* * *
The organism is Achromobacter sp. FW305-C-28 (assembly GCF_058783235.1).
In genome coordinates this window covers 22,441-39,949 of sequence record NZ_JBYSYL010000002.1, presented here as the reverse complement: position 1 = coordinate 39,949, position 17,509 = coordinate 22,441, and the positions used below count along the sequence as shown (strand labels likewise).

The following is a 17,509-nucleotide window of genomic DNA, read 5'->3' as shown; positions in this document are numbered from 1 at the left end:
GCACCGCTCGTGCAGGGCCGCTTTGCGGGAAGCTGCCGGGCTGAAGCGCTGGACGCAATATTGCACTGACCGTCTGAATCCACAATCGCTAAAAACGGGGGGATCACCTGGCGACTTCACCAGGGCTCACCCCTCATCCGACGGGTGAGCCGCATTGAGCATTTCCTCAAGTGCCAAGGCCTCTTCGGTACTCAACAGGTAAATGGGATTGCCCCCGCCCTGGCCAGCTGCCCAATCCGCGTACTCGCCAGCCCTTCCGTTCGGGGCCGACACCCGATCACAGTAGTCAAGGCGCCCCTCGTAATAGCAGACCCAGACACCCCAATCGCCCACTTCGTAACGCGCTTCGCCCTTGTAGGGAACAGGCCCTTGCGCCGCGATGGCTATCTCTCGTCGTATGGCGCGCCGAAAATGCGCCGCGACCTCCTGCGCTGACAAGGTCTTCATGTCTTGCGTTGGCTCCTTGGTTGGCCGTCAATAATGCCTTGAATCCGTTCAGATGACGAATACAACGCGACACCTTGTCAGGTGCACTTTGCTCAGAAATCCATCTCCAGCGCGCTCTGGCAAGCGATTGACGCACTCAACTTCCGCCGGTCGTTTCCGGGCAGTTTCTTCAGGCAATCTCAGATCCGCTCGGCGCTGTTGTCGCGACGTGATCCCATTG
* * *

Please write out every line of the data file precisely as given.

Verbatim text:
The organism is Achromobacter sp. FW305-C-28 (assembly GCF_058783235.1).
In genome coordinates this window covers 22,441-39,949 of sequence record NZ_JBYSYL010000002.1, presented here as the reverse complement: position 1 = coordinate 39,949, position 17,509 = coordinate 22,441, and the positions used below count along the sequence as shown (strand labels likewise).

The following is a 17,509-nucleotide window of genomic DNA, read 5'->3' as shown; positions in this document are numbered from 1 at the left end:
GCACCGCTCGTGCAGGGCCGCTTTGCGGGAAGCTGCCGGGCTGAAGCGCTGGACGCAATATTGCACTGACCGTCTGAATCCACAATCGCTAAAAACGGGGGGATCACCTGGCGACTTCACCAGGGCTCACCCCTCATCCGACGGGTGAGCCGCATTGAGCATTTCCTCAAGTGCCAAGGCCTCTTCGGTACTCAACAGGTAAATGGGATTGCCCCCGCCCTGGCCAGCTGCCCAATCCGCGTACTCGCCAGCCCTTCCGTTCGGGGCCGACACCCGATCACAGTAGTCAAGGCGCCCCTCGTAATAGCAGACCCAGACACCCCAATCGCCCACTTCGTAACGCGCTTCGCCCTTGTAGGGAACAGGCCCTTGCGCCGCGATGGCTATCTCTCGTCGTATGGCGCGCCGAAAATGCGCCGCGACCTCCTGCGCTGACAAGGTCTTCATGTCTTGCGTTGGCTCCTTGGTTGGCCGTCAATAATGCCTTGAATCCGTTCAGATGACGAATACAACGCGACACCTTGTCAGGTGCACTTTGCTCAGAAATCCATCTCCAGCGCGCTCTGGCAAGCGATTGACGCACTCAACTTCCGCCGGTCGTTTCCGGGCAGTTTCTTCAGGCAATCTCAGATCCGCTCGGCGCTGTTGTCGCGACGTGATCCCATTG